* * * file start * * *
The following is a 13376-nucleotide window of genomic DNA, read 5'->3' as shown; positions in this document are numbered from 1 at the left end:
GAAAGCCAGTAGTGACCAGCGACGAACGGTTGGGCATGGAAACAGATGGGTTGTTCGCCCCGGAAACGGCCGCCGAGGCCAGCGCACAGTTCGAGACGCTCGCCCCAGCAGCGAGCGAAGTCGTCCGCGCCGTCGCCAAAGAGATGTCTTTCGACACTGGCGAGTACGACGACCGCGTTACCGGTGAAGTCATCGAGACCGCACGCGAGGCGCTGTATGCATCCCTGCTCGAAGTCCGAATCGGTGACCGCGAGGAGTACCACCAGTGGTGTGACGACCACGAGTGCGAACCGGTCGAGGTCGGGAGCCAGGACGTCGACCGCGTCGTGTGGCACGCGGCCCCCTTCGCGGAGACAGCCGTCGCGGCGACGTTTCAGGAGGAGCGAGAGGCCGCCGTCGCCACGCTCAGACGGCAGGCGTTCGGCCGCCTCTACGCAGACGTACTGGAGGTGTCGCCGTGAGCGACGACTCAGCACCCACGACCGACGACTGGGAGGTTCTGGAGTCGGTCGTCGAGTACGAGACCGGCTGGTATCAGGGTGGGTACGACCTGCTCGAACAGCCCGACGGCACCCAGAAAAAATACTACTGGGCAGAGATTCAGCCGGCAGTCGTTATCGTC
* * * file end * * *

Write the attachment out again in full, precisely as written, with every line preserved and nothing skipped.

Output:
The following is a 13376-nucleotide window of genomic DNA, read 5'->3' as shown; positions in this document are numbered from 1 at the left end:
GAAAGCCAGTAGTGACCAGCGACGAACGGTTGGGCATGGAAACAGATGGGTTGTTCGCCCCGGAAACGGCCGCCGAGGCCAGCGCACAGTTCGAGACGCTCGCCCCAGCAGCGAGCGAAGTCGTCCGCGCCGTCGCCAAAGAGATGTCTTTCGACACTGGCGAGTACGACGACCGCGTTACCGGTGAAGTCATCGAGACCGCACGCGAGGCGCTGTATGCATCCCTGCTCGAAGTCCGAATCGGTGACCGCGAGGAGTACCACCAGTGGTGTGACGACCACGAGTGCGAACCGGTCGAGGTCGGGAGCCAGGACGTCGACCGCGTCGTGTGGCACGCGGCCCCCTTCGCGGAGACAGCCGTCGCGGCGACGTTTCAGGAGGAGCGAGAGGCCGCCGTCGCCACGCTCAGACGGCAGGCGTTCGGCCGCCTCTACGCAGACGTACTGGAGGTGTCGCCGTGAGCGACGACTCAGCACCCACGACCGACGACTGGGAGGTTCTGGAGTCGGTCGTCGAGTACGAGACCGGCTGGTATCAGGGTGGGTACGACCTGCTCGAACAGCCCGACGGCACCCAGAAAAAATACTACTGGGCAGAGATTCAGCCGGCAGTCGTTATCGTC